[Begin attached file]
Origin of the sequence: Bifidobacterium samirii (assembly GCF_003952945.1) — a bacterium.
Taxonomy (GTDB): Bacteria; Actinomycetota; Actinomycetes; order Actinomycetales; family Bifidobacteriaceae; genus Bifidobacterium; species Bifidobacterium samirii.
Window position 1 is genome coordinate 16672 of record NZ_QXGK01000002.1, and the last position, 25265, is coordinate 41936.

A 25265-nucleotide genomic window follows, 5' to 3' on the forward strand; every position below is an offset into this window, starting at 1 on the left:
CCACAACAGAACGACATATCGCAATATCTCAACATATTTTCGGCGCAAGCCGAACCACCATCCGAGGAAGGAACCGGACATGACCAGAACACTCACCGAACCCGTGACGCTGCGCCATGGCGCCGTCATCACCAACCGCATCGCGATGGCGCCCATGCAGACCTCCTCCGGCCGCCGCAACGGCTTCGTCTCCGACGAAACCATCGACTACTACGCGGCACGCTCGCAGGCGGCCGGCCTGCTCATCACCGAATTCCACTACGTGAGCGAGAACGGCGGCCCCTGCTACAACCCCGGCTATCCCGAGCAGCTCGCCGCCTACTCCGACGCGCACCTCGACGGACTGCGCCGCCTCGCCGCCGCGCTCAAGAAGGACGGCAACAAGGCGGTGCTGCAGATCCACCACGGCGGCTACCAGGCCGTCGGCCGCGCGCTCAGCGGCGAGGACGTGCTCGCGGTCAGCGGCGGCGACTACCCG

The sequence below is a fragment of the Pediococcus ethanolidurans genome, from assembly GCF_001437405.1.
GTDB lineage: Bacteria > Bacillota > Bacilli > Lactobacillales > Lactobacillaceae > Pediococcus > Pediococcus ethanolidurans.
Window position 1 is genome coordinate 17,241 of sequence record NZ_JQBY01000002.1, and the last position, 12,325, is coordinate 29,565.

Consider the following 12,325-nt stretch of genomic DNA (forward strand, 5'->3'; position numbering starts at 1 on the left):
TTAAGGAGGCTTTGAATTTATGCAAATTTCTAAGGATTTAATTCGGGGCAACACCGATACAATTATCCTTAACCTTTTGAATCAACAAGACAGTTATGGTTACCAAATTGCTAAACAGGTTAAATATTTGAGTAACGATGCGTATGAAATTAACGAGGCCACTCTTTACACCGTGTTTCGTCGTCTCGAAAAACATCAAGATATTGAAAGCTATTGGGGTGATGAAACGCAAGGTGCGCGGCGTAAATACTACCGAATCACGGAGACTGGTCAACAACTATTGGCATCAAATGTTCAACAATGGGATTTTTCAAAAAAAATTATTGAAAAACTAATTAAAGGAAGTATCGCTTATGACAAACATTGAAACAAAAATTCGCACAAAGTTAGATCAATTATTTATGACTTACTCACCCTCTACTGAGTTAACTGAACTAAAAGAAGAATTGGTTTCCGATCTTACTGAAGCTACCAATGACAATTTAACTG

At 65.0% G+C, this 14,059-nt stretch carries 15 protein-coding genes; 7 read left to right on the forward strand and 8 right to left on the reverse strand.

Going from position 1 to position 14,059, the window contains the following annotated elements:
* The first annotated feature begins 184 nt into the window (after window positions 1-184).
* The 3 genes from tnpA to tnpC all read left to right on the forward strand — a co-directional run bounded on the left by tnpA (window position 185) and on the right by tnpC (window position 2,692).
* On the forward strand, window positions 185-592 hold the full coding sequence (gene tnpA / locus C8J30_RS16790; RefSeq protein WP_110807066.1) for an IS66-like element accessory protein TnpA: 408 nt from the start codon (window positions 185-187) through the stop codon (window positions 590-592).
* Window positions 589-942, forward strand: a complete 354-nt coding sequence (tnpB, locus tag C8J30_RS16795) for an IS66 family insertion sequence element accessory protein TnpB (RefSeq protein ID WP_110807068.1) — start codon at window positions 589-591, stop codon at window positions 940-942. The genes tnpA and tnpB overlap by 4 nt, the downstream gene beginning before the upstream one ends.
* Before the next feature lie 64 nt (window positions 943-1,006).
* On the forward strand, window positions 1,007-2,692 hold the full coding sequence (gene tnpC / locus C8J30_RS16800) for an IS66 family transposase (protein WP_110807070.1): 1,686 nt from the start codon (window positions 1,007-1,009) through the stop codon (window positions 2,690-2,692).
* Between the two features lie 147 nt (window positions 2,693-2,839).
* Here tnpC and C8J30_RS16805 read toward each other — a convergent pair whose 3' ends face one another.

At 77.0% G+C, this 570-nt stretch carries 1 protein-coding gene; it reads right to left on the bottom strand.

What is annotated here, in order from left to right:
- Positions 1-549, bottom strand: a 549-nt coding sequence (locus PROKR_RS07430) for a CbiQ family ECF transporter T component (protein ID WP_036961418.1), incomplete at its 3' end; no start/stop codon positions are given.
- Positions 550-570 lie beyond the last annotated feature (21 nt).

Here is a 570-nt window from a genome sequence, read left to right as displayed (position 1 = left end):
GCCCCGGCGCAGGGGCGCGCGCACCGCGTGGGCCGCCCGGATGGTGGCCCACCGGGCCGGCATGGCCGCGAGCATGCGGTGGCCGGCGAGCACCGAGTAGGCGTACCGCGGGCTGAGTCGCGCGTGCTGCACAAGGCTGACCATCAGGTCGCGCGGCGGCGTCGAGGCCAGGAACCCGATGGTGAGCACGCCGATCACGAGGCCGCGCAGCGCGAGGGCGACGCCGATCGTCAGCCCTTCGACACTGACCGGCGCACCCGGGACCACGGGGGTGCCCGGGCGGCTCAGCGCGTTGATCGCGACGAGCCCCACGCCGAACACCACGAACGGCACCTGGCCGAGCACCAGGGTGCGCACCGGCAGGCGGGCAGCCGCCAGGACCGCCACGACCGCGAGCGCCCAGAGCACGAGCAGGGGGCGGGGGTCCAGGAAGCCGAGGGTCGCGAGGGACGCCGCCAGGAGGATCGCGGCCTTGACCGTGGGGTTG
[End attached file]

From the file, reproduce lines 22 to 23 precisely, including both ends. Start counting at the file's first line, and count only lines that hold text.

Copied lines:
What is annotated here, in order from left to right:
- Positions 1-549, bottom strand: a 549-nt coding sequence (locus PROKR_RS07430) for a CbiQ family ECF transporter T component (protein ID WP_036961418.1), incomplete at its 3' end; no start/stop codon positions are given.